He may be intelligent, fearless and energetic, but he’s also pretty huge. However, it’s not until you get up close and play with him that you realize quite how strong Dobermans are. You also realize his strength when he jumps up on you when you’re trying to watch TV. Now, this is entertaining for the most part when it’s just you. But guests and small children look positively terrified. So, although Oscar may not like it, he’s going to have to learn some rules.
Obedience training your Doberman will be useful for several other reasons too. Firstly, you’ll be able to use your control to teach him useful commands, such as ‘down’ and ‘stay’. Secondly, this type of training is a fantastic way to bond with your canine companion. Finally, you can channel all his pent-up energy into something productive.
Obedience training Oscar will probably be a lot easier than you realize. This is because Dobermans are naturally switched on and intelligent. The biggest hurdle will be initially conveying what it is you want him to do and setting some boundaries. However, once you have done that, you just need to reinforce training using incentives, such as food and toys.
If he’s a puppy then he should be fairly receptive. As a result, training may only take a few weeks. However, if you’ve never used obedience training with your Doberman, then it may take a couple of months. Get this training right and you will soon have Oscar performing a range of tricks for you when guests are over. In addition, stamping out any bad habits will be far easier.
Before you can start training you will need to collect a few bits. Stock up on tasty treats or break his favorite food into small pieces. Toys and a leash will also be required.
The other main requirement is time. Make sure you can set aside 10 to 15 minutes each day for training. Try and practice in a quiet room where there is less risk of anything valuable getting broken.
Once you have all that, just bring patience and a pro-active attitude, then work can begin!
I am his owner since he starts to listen to me.
The problem is I stay with my boss who uses punishment way for obedience training.
Which makes the dobie angry. Today he made frowny face and tried to bite my boss when my boss tried holding him with force and shouted at him..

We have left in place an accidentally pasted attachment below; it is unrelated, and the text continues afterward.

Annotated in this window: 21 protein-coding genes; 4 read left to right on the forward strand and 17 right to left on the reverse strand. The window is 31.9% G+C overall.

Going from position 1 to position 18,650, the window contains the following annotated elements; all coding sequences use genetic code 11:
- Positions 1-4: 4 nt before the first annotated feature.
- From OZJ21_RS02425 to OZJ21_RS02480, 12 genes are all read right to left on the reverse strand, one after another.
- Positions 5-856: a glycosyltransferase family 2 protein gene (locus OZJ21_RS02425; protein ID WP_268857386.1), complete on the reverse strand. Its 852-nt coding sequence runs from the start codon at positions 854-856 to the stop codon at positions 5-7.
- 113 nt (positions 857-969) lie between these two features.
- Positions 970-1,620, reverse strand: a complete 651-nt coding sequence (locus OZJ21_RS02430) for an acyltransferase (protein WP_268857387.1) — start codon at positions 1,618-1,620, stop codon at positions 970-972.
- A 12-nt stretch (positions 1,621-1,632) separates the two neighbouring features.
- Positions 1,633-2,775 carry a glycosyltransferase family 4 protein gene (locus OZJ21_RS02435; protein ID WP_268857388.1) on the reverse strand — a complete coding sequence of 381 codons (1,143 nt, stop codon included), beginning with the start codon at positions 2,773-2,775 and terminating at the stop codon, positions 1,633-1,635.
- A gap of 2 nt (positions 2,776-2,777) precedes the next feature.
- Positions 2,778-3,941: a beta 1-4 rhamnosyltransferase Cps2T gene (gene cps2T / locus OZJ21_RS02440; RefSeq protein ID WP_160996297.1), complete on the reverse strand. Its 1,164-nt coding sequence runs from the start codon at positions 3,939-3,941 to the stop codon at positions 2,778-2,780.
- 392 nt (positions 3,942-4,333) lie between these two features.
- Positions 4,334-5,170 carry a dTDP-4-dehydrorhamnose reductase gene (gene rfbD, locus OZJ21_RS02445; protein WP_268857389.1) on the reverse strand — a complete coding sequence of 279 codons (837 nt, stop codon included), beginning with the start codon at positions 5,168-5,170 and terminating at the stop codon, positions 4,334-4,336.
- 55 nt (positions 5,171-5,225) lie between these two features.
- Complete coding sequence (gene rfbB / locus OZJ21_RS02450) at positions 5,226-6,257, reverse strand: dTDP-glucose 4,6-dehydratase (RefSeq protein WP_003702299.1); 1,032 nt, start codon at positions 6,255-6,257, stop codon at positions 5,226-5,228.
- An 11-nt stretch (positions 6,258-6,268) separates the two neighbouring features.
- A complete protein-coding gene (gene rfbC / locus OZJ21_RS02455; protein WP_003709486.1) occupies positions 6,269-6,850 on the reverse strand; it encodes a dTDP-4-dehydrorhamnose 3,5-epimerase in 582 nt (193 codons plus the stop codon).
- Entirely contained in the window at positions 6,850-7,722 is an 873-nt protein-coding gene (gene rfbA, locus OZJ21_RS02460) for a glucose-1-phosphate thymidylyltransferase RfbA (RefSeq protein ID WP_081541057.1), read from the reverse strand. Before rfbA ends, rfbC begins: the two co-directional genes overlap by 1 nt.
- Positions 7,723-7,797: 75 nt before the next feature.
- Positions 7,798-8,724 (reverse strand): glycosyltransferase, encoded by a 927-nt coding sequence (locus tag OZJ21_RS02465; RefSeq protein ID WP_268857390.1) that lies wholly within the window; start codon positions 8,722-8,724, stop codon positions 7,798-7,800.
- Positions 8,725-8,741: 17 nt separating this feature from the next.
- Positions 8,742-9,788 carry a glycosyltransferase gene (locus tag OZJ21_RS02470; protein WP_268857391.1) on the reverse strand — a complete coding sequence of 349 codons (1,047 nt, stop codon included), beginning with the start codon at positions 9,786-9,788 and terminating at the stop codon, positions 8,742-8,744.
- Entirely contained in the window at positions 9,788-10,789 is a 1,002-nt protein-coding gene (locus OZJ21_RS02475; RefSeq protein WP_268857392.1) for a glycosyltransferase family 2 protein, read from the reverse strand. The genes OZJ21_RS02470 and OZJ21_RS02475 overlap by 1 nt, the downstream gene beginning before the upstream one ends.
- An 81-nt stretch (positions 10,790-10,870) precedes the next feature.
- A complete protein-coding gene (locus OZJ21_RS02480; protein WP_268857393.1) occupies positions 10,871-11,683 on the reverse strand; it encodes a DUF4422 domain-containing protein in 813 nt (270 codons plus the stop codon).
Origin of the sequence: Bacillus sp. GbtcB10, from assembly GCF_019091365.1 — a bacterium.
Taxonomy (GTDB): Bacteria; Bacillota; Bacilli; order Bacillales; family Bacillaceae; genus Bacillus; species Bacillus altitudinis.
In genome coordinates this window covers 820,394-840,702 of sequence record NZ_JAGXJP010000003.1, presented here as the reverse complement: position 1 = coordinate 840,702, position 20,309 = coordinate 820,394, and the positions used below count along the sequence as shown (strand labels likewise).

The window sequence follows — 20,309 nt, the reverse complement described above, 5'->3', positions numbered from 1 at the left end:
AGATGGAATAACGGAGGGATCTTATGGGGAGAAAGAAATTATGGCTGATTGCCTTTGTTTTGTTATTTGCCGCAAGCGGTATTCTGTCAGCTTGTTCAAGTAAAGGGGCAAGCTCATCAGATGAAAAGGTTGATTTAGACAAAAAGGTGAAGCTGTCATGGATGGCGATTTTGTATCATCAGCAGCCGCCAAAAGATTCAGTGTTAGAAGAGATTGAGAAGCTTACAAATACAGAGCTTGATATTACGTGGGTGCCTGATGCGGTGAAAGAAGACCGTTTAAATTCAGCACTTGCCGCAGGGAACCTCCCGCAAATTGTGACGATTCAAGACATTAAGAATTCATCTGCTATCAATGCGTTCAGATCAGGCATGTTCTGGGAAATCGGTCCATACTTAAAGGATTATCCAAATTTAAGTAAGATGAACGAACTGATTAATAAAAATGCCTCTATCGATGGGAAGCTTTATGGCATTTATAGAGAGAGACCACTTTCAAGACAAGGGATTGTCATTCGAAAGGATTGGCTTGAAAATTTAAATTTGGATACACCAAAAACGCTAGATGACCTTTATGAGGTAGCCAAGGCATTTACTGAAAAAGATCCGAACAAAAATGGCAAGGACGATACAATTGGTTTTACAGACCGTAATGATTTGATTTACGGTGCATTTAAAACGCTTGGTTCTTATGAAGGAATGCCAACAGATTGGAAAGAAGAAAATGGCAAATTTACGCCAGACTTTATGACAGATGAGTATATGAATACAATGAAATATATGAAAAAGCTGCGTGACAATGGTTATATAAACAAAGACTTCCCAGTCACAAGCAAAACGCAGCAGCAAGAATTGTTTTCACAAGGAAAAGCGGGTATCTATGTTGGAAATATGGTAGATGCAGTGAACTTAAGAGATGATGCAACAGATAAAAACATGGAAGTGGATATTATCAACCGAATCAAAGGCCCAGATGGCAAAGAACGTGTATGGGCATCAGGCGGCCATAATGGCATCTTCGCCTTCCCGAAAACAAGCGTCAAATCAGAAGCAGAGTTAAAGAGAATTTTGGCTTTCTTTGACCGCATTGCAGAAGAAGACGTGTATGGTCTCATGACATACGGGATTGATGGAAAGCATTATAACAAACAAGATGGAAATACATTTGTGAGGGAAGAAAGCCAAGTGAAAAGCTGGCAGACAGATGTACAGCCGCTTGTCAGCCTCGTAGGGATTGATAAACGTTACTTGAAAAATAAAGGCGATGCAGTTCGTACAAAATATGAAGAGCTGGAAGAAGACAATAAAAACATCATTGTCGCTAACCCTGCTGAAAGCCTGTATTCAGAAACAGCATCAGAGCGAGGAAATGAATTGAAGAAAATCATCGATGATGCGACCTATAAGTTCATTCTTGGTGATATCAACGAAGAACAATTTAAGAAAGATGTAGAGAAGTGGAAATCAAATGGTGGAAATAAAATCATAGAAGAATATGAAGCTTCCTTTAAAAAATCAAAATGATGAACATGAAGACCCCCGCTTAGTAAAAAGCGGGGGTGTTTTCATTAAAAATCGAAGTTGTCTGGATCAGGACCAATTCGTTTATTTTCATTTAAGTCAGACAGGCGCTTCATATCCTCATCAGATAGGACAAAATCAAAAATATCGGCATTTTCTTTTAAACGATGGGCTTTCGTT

What my boss decided is just to give away this dog...
I do not want this to happen again in my life...it is just a harsh one-way decision from my boss. Please help me.....
I do not want to lose my dog. How can I do?
Hello Lee, Maybe try educating your boss about defense drive - some dogs naturally have something called a defense drive, which means when you apply physical pressure their instinct is to fight back instead of submit. This isn't exactly aggression because the dog is responding to pressure and is fine at other times. For a dog like this, training that earns the dog's respect through their mind tends to be more effective. German Shepherds often have strong defense drives too. Police training is a lot of structure, boundaries, making the dog work to earn things it wants by performing a command first, rewarding with games of tug, and consistency - but not physical pressure except when a "Bad" guy is pretending to attack during schlutzhund and protection training. Check out the article linked below and follow the Leave it method to deal with the puppy biting. https://wagwalking.com/training/train-a-shih-tzu-puppy-to-not-bite To teach tolerance to touch, use puppy's daily meal kibble and feed pup his entire meal one piece at a time - touch an area, like an ear and give a treat. Touch a paw and give a treat. Touch a tail and give a treat. Touch a collar and give a treat. Touch mouth and give a treat, ect...Focus on getting pup around a lot of people and having them feed pup treats for calm behavior like sitting....Maybe compromise with your boss on using both positive reinforcement and fair corrections, but find a trainer online "A balanced" trainer who uses those things together correctly, instead of just someone who uses things like alpha rolls and only punishment. Sean o Shea is one good person to follow on YouTube, Ian Dunbar is a good puppy person. Maybe ask your boss if they would kindly be willingly to read this reply so everything isn't your view against theirs - but from someone who has seen the importance of both positive reinforcement and fair corrections and consistency. Best of luck training, Caitlin Crittenden
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